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In the situation where an individual dies and is insolvent, or their deceased estate subsequently becomes insolvent, Part XI of the Bankruptcy Act 1966 (Cth) (“the Act”) allows for the Federal Circuit Court to make an Order for the appointment of a bankruptcy Trustee to administer the estate on the application of:

  • A person who is administering a deceased estate (usually the Legal Personal Representative (“LPR”)) by way of an Administrator’s Petition; or
  • A creditor owed at least $5,000 by the deceased by way of a Creditor’s Petition.

For either of the above types of petitions to be presented, the debtor must meet the following residency requirements at the date of their death:

  • The debtor was personally present or ordinarily resident in Australia;
  • The debtor had a dwelling-house or place of business in Australia;
  • The debtor was carrying on business in Australia; or
  • The debtor was a member of a firm or partnership carrying on business in Australia.

It is also a requirement for the filing of an Administrator’s Petition that the deceased estate be insolvent and whilst not specifically referred to in the Act, the insolvency of the estate will be relevant to the success of a Creditor’s Petition.

Administrator’s Petition

An application by way of an Administrator’s Petition is made under section 247 of the Act using the Federal Court Form 15 – Administrator’s Petition.   The application must be accompanied by a Statement of Affairs (AFSA Form 4) and an affidavit from the person administering the estate.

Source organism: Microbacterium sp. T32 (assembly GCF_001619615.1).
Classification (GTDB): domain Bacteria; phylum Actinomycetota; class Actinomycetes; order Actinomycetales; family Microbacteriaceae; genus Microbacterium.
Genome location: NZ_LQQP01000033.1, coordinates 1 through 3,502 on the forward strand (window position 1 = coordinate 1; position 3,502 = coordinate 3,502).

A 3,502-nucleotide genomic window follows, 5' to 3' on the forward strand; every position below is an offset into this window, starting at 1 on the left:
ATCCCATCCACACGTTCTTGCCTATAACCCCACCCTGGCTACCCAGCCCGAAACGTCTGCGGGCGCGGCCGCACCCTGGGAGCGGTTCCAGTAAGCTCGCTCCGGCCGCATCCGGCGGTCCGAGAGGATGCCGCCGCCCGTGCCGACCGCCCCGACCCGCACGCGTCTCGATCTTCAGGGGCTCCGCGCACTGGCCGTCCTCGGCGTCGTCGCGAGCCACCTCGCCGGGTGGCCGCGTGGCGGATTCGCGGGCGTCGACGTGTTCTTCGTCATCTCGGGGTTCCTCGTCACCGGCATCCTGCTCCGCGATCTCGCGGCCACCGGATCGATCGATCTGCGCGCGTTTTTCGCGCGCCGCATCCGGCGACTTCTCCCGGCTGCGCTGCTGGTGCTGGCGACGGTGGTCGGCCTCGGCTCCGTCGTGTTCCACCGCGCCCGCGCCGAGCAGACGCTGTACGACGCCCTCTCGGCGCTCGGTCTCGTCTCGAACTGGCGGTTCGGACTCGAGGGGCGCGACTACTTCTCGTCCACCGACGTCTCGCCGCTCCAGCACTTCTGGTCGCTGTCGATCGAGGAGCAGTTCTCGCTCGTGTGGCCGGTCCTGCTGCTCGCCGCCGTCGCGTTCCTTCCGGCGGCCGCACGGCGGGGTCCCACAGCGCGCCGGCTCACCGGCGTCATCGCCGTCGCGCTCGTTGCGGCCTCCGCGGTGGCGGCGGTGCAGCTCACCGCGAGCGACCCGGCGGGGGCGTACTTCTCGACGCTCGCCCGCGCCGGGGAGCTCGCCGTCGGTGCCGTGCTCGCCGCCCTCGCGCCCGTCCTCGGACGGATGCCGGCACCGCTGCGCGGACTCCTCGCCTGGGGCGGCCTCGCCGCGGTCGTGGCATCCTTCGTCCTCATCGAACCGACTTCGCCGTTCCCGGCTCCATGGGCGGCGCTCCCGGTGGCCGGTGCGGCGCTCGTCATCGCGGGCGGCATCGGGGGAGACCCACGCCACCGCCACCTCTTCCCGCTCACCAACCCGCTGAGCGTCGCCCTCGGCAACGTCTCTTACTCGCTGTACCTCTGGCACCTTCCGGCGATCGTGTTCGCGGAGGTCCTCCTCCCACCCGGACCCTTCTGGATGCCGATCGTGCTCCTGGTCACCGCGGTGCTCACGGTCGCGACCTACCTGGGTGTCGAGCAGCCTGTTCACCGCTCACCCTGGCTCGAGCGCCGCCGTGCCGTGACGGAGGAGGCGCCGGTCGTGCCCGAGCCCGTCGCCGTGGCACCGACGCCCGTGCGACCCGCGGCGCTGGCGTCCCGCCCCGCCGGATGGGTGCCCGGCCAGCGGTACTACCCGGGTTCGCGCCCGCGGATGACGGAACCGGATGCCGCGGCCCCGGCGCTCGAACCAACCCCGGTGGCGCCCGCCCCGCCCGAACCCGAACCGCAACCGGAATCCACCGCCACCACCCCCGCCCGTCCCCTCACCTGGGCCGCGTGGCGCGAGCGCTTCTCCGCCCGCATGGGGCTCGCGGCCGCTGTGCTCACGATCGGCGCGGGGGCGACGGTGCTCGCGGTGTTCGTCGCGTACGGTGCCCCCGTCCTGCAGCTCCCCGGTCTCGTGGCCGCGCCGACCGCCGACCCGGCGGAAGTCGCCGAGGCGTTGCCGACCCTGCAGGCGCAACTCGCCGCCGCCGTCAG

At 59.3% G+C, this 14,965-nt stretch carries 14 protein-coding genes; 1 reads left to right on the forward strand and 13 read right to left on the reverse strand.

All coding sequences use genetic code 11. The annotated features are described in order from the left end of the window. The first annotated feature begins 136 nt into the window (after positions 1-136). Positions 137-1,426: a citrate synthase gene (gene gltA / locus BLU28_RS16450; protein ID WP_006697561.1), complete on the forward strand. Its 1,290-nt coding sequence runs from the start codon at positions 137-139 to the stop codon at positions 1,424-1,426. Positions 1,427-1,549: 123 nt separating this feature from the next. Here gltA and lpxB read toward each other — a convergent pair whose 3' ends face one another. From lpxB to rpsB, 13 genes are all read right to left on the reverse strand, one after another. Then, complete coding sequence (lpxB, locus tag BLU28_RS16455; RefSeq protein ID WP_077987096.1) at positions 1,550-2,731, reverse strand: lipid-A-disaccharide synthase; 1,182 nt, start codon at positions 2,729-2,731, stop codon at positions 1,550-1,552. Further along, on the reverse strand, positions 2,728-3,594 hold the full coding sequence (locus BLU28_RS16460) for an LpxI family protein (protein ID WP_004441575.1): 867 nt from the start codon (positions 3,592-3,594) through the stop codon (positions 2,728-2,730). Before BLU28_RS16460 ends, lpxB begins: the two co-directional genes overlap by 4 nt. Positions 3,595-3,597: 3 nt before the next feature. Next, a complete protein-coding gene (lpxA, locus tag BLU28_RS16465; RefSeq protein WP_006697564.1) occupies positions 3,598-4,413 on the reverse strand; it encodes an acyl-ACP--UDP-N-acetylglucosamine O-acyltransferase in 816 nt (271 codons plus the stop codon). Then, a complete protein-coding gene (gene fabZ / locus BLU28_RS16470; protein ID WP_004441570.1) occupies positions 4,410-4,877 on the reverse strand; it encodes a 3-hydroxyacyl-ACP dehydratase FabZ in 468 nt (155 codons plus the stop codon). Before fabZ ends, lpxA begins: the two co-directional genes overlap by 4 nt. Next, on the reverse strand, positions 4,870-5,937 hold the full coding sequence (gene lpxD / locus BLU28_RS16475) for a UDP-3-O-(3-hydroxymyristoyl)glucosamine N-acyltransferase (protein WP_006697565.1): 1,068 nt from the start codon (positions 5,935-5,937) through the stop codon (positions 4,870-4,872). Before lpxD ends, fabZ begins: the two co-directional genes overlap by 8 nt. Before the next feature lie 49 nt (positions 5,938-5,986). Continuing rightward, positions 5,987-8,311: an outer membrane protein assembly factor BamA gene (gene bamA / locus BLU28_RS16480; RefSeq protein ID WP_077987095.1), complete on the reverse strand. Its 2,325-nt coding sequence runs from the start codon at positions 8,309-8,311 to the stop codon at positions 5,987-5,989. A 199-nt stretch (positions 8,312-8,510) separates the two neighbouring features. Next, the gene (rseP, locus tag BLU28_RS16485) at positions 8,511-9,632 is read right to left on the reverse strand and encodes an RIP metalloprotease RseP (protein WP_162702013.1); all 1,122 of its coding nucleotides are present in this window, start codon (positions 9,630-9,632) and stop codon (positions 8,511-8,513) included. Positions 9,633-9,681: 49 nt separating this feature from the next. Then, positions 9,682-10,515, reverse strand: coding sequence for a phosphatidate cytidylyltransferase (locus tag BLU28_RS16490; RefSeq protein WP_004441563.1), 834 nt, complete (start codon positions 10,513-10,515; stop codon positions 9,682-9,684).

Treatment of Property

When an order is made for the administration of a deceased estate, divisible property of the deceased will vest in and be able to be sold by the bankruptcy Trustee appointed.  The divisible property of the deceased generally includes real property, cash at bank, shares and motor vehicles, however, it will not include the following:

  • Certain household property;
  • Personal property that has a sentimental value;
  • Policies of life insurance; and
  • An interest held by the deceased in a regulated superannuation fund.

Priority of Testamentary Expenses

Testamentary expenses are the expenses incurred in administering the deceased estate prior to bankruptcy including the costs of obtaining a grant of probate of a will.  A grant of probate is the order which allows an individual (such as the LPR) to deal with the assets of the deceased.

Where an order is made for the administration of a deceased estate, any testamentary expenses incurred are afforded a priority under section 109(d) of the Act.  The testamentary expenses rank after the costs of the party who obtained the Order for a bankruptcy Trustee to administer the estate and after the costs and expenses of administering the estate, including the remuneration of the bankruptcy Trustee.

Parts of the Bankruptcy Act 1966 (Cth) that Do Not Apply

When an order is made under Part XI of the Act, the majority of the Act will apply to the administration of the estate.  However, the following parts of the Act will not apply:

  • Sections 139J to 139ZIT of the Act, which relates to the liability of a bankrupt to make contributions to their bankrupt estate;
  • Section 149, which allows for the automatic discharge of a bankrupt; and
  • Sections 149A to 149Q, which allow for a bankruptcy Trustee to object to the automatic discharge of a bankrupt.

Trustee Obligations and Reporting Requirements

All of the relevant sections of the Act that relate to a bankruptcy Trustee’s remuneration, costs, accounts and audits, reviews of a bankruptcy Trustee’s decisions, reporting to creditors and holding of meetings will apply in the administration of a deceased estate.

Advice and Assistance

If you wish to discuss this article on bankrupt deceased estates, or your circumstances, please don’t hesitate to contact Pearce & Heers Brisbane or Gold Coast office and our experienced staff will be able to assist you.

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